Tuesday, July 29, 2008

Sean's Take: Rainbow's End by Vernor Vinge

Hai. I'm Sean. I'm normally really lazy and slack about posting reviews of what I read. I'll try to be better about it in the future (ha).

I originally introduced myself to Vernor Vinge [0] reading his space opera-tastic A Deepness in the Sky and A Fire On the Deep [1]. I found them enjoyable, mainly because his portrayal of computing technology in the far future was slightly better than "punch a few keys and photon torpedoes come out."

Fast forward a few years and I happen upon Rainbow's End, a short(ish) novel based on the universe Vinge started on in "Fast Times at Fairmont High" [2]. Grabbed a hardback from Amazon and got crackin'.

Vinge's characters haven't gotten much better over the years. They're certainly believable given the settings they live in. However, he really does like his asshole antihero protagonists who find themselves in anachronistic situations.

What's so awesome about Rainbow's End, however, is the shear idea density of this volume [3]. Each chapter has Stross-levels of current time-frame extrapolations, but they're significantly better thought out. Each piece seems logically fitted to the frame of the narrative rather than thrown-in.

This is not a book of jet-packs and FTL, however. And it's definitely not XKCD levels of "the future's pretty cool," either. The surveillance state is in full effect -- but, appropriately enough, most people rarely seem to mind [4]. More interestingly, it portrays the online world, not as a separate cyberspace a la Gibson or Stephenson, but multifaceted overlays on the real world. Characters going "off the grid" feel the same dissonance we would get in a location without, say, running water and electricity.

The palpable feel of "being left behind" by the current pace of technology is a consistent theme of the novel. Even those who would be on the forefront of technology today wind up being behind the cutting edge (see the middle-aged hacker who's still using a quaint laptop while everyone else has "smart clothing").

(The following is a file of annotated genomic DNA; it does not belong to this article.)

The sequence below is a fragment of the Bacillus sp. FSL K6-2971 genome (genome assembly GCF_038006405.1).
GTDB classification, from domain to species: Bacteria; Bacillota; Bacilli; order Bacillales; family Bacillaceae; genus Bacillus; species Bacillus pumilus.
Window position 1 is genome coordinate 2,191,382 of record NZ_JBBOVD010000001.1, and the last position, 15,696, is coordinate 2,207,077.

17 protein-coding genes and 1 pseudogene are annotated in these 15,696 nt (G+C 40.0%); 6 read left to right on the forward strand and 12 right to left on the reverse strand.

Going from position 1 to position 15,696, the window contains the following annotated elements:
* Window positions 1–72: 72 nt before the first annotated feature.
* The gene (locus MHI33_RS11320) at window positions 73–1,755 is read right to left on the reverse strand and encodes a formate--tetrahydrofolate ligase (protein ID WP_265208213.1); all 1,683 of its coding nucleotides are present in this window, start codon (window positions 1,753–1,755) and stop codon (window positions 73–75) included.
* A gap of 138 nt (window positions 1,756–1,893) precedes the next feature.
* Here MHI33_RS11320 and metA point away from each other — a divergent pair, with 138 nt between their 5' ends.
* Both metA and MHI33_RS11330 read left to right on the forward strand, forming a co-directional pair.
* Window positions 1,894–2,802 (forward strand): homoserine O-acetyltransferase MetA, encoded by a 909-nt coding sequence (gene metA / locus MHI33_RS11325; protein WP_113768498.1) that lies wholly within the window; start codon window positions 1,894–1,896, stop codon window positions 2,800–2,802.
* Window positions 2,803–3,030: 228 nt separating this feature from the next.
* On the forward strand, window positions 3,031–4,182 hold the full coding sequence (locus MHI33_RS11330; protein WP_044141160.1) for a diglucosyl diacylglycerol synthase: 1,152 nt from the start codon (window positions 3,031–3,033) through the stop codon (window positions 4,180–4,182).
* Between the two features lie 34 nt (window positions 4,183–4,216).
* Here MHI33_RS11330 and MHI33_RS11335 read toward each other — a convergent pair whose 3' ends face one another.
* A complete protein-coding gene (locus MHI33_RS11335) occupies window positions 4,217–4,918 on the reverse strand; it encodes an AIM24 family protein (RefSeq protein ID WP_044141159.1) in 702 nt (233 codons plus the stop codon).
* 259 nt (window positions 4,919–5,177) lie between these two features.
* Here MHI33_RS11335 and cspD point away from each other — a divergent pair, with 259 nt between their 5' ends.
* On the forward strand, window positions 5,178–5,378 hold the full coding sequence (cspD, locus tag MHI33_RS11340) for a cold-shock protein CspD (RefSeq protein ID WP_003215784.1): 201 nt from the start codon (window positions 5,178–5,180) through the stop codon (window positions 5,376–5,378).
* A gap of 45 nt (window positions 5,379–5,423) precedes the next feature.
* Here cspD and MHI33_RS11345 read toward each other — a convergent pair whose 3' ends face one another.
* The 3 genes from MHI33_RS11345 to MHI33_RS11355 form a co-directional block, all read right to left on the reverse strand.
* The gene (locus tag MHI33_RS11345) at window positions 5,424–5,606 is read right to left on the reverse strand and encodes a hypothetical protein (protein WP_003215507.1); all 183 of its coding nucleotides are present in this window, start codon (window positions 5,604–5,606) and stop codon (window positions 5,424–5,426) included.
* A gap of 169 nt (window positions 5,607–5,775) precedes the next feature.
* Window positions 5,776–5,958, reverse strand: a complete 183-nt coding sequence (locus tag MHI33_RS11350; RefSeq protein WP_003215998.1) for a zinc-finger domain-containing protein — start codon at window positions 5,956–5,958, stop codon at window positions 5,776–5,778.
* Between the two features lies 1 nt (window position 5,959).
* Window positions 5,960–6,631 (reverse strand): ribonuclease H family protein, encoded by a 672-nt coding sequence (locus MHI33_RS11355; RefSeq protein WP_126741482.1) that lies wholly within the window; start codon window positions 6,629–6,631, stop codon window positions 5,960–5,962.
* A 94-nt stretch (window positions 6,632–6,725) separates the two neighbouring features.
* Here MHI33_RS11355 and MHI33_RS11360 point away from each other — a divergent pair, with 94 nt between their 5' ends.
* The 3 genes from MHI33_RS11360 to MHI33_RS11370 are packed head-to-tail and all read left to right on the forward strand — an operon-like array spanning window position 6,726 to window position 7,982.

Bottom line: If you enjoy speculation about the near future, this is a must read.

[0] Vernor Vinge
[1] I have a serious soft spot for space opera, anyway. Blame Lucas, Roddenberry & company.
[2] Recommended if you want a quick intro to this work.
[3] *cough*
[4] This gives it an aura of legitimacy/believability to me, sad as that is.


JD said...

I've only read Marooned in Realtime by him, but I really liked it. In fact, I think I made you read it, along with several other people.

Shit. Now I can't think of this other book I read that part of your review reminded me of. Dammit. IGNORE ME I'LL JUST BE TEARING MY EYES OUT.

Sean said...

Yar, I picked up the Peace Wars and Marooned in Realtime as a result of that discussion. Both were enjoyable, but feel dated and kinda preachy (go-go anarcho-capitalism!) at times, though the ideas and extrapolation make for a fun ride.

Rainbow's End feels much more down-to-future-Earth, if that makes any sense.

Lemme know if you figure out what this reminds you of; read RE in the meantime. :-P